Thematically speaking, the DADSRS is pretty odd: It wants you believe that two cars racing around a plastic track can be made to simulate the Death Star dogfight from the end of the first movie. I'd say that's pretty optimistic, especially given the conspicuous absence of lasers, spaceships, and the Death Star. But, then, children aren't just small and full of chicken pox; they're also dumb. They bought Prune Face, didn't they?

This ad copy, from the wholesale catalog pictured above, breathlessly emphasizes the Star Warsiness of the product. My favorite part: "Who wins? Everybody does because there's enough thrilling action for the most demanding Star Wars fan."

As the copy states, the toy came with "special heighten the mood." You can see them in this shot, which features text describing them as "galaxy billboards."

Rest assured, the set does include "detour."

I love that cut-out of Luke's head. Has Mark Hamill ever looked more disapproving?

Perhaps that look of disapproval is owing to the vehicle the folks at Fundimensions provided him with. It may be the first "X-Wing" to feature no wings. But it's nothing compared to Darth Vader's Tie Fighter Car, which looks something like a hearse with elephant ears. Earlier I complained that the DADSRS had no Death Star. Now I realize it does. It's embedded in the grill of the Vader Hearse.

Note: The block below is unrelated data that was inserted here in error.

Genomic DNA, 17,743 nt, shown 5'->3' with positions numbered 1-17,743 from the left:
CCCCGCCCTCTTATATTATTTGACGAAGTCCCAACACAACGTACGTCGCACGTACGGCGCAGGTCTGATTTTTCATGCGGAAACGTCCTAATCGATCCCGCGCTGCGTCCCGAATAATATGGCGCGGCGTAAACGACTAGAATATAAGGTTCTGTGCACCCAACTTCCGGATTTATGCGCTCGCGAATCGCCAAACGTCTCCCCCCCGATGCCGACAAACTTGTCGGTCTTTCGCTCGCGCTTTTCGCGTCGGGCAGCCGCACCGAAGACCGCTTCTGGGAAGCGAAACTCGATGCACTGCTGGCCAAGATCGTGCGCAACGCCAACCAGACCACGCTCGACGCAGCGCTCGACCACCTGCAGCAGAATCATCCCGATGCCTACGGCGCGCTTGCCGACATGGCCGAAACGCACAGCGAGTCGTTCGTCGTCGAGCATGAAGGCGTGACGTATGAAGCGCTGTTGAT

Ok, so it's a silly toy. But among collectors who are too anal and highfalutin' to open their toys, shouldn't silliness be taken as a virtue? I think so. Besides, the set's box boasts some of the most colorful and dynamic artwork of the vintage years. The shelf-talker pictured above is pretty sharp too. I love how it incorporates the Kenner Hildebrandt logo and hints at the sister company's iconic "double racetrack" packaging border. Hey, a racetrack used to sell a racetrack. Whoa.

Well, I hope I've persuaded you to seek out items related to this toy. If not, feel free to continue buying innumerable versions of the same figure and lining them up in neat rows. But if you decide to dip your toe in the DADSRS waters, know that to be considered truly hardcore you must obtain the scarce line-art version of the product, which was issued solely by catalog retailers. The example shown below still bears a stock sticker from JC Penney.

Monday, October 5, 2015

Celebration Anaheim Collecting Track Panel: Comic Art

Tommy writes:

Our next Star Wars Celebration Anaheim Collecting Track Panel looks at Star Wars Comic Art. This year marks the triumphant return of Star Wars to Marvel Comics. First published in 1977 as a way to promote the film, Star Wars comics have been published almost continuously since, unitizing the skills of some of the best names in the comic industry. From Howard Chaykin to Al Williamson, from Travis Charest to Adam Hughes, every Star Wars comic starts with pen and ink on a piece of illustration board and these original drawings have become increasingly collectible.

The panel is presented by comic art collector and Curb Your Enthusiasm writer/director David Mandel with special guests Kelvin Mao and Jonathan Rinzler.